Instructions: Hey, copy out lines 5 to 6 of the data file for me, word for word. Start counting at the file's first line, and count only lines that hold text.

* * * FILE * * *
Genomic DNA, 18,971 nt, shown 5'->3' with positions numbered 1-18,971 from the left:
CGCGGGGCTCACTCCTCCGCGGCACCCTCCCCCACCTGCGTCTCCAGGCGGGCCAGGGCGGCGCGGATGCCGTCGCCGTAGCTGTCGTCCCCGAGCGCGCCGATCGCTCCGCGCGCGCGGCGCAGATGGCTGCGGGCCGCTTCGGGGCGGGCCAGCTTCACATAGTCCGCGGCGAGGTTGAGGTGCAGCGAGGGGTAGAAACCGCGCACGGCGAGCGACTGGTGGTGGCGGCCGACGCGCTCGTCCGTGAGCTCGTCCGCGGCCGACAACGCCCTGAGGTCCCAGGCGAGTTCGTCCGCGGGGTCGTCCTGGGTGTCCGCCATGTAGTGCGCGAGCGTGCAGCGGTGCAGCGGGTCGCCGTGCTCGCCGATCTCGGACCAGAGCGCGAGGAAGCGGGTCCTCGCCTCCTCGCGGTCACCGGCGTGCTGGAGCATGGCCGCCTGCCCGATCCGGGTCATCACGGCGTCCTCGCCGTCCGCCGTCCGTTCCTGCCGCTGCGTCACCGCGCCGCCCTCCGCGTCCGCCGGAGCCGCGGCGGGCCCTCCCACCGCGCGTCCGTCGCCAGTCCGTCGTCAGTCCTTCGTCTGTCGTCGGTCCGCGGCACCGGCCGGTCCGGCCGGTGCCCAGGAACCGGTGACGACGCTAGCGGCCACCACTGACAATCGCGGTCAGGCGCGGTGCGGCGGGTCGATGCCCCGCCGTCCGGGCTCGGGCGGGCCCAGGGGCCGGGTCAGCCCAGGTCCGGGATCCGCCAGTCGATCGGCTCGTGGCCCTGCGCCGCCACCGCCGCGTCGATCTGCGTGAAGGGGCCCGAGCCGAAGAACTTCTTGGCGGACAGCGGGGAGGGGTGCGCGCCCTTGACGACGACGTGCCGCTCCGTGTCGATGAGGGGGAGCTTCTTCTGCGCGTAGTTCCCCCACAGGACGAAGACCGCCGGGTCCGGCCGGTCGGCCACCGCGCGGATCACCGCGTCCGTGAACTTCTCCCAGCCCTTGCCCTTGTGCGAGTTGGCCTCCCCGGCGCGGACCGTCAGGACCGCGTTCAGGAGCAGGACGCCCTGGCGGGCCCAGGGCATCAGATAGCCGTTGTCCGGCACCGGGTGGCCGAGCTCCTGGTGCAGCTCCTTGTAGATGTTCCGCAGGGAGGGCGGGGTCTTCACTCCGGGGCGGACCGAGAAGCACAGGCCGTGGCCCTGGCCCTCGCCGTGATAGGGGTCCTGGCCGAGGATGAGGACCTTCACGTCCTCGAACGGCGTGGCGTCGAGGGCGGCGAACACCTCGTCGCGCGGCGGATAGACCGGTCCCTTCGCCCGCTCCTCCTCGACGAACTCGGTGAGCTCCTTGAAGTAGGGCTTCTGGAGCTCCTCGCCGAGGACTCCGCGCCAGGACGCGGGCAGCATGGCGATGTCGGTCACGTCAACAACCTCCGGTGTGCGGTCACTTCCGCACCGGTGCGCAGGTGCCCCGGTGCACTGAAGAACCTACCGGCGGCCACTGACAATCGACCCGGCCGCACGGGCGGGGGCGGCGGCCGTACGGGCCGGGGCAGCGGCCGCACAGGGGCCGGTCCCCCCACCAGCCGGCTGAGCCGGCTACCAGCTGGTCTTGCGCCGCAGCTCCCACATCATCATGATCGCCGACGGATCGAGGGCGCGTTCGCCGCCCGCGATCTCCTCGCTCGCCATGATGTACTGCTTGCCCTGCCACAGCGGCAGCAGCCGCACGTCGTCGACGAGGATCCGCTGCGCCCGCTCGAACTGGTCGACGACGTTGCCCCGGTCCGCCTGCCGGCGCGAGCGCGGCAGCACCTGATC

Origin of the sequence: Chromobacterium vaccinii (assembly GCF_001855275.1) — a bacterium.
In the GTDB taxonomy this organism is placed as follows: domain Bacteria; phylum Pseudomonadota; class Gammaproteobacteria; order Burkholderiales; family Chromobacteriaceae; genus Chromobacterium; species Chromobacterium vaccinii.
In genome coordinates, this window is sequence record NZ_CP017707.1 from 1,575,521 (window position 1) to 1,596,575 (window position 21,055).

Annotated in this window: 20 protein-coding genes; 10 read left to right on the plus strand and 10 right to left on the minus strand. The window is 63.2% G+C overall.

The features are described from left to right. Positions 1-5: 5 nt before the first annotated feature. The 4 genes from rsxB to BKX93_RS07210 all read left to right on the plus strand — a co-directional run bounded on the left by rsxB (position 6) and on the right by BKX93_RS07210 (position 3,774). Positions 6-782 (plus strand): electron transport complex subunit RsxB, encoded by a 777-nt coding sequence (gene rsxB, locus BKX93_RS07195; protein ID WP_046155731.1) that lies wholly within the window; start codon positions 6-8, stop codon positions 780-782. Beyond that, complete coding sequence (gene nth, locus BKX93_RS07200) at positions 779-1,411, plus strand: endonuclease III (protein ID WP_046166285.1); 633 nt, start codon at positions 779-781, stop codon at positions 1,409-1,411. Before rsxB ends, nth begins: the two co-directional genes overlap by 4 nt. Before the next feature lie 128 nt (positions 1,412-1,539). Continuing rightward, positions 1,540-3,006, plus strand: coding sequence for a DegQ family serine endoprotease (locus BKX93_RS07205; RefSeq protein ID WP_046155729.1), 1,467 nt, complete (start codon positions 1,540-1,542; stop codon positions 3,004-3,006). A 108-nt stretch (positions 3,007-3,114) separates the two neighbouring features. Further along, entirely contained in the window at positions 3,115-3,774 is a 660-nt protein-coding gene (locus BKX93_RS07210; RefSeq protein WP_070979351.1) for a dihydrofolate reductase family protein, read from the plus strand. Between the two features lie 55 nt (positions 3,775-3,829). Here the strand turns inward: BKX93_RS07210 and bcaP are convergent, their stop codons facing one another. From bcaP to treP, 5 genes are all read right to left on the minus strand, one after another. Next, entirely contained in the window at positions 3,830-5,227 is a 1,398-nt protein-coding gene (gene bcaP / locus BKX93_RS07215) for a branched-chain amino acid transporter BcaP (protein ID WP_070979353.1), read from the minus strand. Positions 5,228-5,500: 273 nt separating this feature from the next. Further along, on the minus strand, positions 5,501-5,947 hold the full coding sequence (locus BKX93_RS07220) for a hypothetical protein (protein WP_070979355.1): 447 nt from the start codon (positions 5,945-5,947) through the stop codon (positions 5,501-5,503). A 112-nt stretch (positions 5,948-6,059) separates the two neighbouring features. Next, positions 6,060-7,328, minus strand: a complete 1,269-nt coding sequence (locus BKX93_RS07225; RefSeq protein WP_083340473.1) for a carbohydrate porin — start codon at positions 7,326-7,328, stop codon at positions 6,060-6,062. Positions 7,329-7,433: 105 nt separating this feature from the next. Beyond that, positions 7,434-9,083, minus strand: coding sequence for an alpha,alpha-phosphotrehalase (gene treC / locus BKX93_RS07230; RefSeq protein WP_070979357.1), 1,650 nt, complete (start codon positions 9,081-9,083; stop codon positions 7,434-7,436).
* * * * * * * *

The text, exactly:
In genome coordinates, this window is sequence record NZ_CP017707.1 from 1,575,521 (window position 1) to 1,596,575 (window position 21,055).

Annotated in this window: 20 protein-coding genes; 10 read left to right on the plus strand and 10 right to left on the minus strand. The window is 63.2% G+C overall.